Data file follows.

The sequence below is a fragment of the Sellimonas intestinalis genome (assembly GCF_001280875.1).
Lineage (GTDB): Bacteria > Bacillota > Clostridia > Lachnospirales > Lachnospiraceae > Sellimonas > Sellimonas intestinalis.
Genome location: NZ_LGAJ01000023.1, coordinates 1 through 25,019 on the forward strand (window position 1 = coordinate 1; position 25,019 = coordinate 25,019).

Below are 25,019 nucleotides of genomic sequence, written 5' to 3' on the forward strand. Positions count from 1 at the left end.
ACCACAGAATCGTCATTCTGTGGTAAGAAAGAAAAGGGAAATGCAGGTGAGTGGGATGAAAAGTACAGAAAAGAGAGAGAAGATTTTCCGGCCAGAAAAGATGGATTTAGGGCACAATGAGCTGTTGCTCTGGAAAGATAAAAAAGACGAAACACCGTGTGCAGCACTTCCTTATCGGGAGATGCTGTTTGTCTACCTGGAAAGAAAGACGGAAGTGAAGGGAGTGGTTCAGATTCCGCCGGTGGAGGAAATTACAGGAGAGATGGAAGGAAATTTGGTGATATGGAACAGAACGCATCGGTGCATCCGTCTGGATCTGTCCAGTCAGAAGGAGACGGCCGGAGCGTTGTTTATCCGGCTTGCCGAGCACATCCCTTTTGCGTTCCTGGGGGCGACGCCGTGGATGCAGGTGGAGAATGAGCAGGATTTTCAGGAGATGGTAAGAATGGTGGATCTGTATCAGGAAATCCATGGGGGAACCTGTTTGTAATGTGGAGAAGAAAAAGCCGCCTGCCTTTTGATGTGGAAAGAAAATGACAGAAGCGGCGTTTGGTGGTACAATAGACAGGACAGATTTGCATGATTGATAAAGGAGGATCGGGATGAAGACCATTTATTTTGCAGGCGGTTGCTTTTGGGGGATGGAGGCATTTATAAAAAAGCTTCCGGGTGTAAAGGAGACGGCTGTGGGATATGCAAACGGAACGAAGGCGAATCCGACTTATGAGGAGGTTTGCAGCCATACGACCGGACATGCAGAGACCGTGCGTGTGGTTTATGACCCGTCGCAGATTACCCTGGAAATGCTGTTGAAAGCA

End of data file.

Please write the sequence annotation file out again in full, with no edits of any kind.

The sequence below is a fragment of the Sellimonas intestinalis genome (assembly GCF_001280875.1).
Lineage (GTDB): Bacteria > Bacillota > Clostridia > Lachnospirales > Lachnospiraceae > Sellimonas > Sellimonas intestinalis.
Genome location: NZ_LGAJ01000023.1, coordinates 1 through 25,019 on the forward strand (window position 1 = coordinate 1; position 25,019 = coordinate 25,019).

Below are 25,019 nucleotides of genomic sequence, written 5' to 3' on the forward strand. Positions count from 1 at the left end.
ACCACAGAATCGTCATTCTGTGGTAAGAAAGAAAAGGGAAATGCAGGTGAGTGGGATGAAAAGTACAGAAAAGAGAGAGAAGATTTTCCGGCCAGAAAAGATGGATTTAGGGCACAATGAGCTGTTGCTCTGGAAAGATAAAAAAGACGAAACACCGTGTGCAGCACTTCCTTATCGGGAGATGCTGTTTGTCTACCTGGAAAGAAAGACGGAAGTGAAGGGAGTGGTTCAGATTCCGCCGGTGGAGGAAATTACAGGAGAGATGGAAGGAAATTTGGTGATATGGAACAGAACGCATCGGTGCATCCGTCTGGATCTGTCCAGTCAGAAGGAGACGGCCGGAGCGTTGTTTATCCGGCTTGCCGAGCACATCCCTTTTGCGTTCCTGGGGGCGACGCCGTGGATGCAGGTGGAGAATGAGCAGGATTTTCAGGAGATGGTAAGAATGGTGGATCTGTATCAGGAAATCCATGGGGGAACCTGTTTGTAATGTGGAGAAGAAAAAGCCGCCTGCCTTTTGATGTGGAAAGAAAATGACAGAAGCGGCGTTTGGTGGTACAATAGACAGGACAGATTTGCATGATTGATAAAGGAGGATCGGGATGAAGACCATTTATTTTGCAGGCGGTTGCTTTTGGGGGATGGAGGCATTTATAAAAAAGCTTCCGGGTGTAAAGGAGACGGCTGTGGGATATGCAAACGGAACGAAGGCGAATCCGACTTATGAGGAGGTTTGCAGCCATACGACCGGACATGCAGAGACCGTGCGTGTGGTTTATGACCCGTCGCAGATTACCCTGGAAATGCTGTTGAAAGCA